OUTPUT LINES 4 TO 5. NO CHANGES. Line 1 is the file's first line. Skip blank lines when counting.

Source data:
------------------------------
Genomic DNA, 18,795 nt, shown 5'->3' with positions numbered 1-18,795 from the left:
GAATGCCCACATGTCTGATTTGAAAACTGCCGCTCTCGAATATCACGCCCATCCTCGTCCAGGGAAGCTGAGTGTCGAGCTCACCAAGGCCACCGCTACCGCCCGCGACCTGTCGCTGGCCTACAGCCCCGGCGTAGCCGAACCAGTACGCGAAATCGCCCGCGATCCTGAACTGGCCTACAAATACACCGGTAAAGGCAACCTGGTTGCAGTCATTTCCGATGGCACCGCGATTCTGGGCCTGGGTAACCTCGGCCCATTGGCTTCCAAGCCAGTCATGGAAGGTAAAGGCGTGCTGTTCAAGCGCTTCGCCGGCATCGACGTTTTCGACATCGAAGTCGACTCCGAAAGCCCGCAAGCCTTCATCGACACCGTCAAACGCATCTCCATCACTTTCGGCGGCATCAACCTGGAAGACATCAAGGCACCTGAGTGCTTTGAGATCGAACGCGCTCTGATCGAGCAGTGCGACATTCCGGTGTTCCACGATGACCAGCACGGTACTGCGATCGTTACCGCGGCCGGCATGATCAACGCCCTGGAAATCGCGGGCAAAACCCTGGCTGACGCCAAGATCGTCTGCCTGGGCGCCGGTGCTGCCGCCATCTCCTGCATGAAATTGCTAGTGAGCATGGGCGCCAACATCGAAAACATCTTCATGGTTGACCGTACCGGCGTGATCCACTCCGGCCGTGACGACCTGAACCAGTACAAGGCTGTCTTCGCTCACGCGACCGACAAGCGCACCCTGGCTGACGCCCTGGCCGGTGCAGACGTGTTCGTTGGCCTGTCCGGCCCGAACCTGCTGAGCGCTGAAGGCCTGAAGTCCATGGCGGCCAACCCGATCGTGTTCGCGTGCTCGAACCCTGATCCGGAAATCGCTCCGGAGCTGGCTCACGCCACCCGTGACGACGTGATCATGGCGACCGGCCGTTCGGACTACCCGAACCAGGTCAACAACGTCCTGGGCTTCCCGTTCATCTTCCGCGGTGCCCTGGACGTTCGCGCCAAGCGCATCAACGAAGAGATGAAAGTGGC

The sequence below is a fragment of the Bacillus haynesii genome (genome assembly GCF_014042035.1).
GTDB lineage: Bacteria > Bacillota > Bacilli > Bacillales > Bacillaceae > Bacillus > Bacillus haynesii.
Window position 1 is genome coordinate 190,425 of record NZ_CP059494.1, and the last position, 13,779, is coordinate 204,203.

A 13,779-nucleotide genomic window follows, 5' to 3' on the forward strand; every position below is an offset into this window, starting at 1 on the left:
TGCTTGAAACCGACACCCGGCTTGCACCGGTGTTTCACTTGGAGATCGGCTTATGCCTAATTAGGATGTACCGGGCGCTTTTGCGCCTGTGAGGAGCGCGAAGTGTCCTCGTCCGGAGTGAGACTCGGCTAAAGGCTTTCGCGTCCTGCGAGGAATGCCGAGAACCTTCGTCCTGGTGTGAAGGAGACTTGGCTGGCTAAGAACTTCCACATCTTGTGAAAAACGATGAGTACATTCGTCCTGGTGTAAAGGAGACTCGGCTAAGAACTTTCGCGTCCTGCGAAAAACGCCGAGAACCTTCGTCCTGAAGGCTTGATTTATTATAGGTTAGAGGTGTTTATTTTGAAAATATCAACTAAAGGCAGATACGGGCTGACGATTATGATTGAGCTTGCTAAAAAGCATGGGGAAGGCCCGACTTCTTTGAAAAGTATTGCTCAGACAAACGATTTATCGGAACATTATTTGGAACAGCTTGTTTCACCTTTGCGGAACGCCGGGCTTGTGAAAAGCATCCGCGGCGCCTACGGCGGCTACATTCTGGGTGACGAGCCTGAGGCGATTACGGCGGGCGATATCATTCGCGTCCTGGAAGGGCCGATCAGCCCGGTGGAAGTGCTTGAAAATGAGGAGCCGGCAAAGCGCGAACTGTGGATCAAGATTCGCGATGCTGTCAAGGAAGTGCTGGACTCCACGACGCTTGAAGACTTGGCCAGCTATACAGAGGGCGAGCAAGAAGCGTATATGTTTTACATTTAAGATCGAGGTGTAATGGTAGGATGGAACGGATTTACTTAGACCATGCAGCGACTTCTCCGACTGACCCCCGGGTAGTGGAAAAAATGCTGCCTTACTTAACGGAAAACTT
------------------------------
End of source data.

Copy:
GTDB lineage: Bacteria > Bacillota > Bacilli > Bacillales > Bacillaceae > Bacillus > Bacillus haynesii.
Window position 1 is genome coordinate 190,425 of record NZ_CP059494.1, and the last position, 13,779, is coordinate 204,203.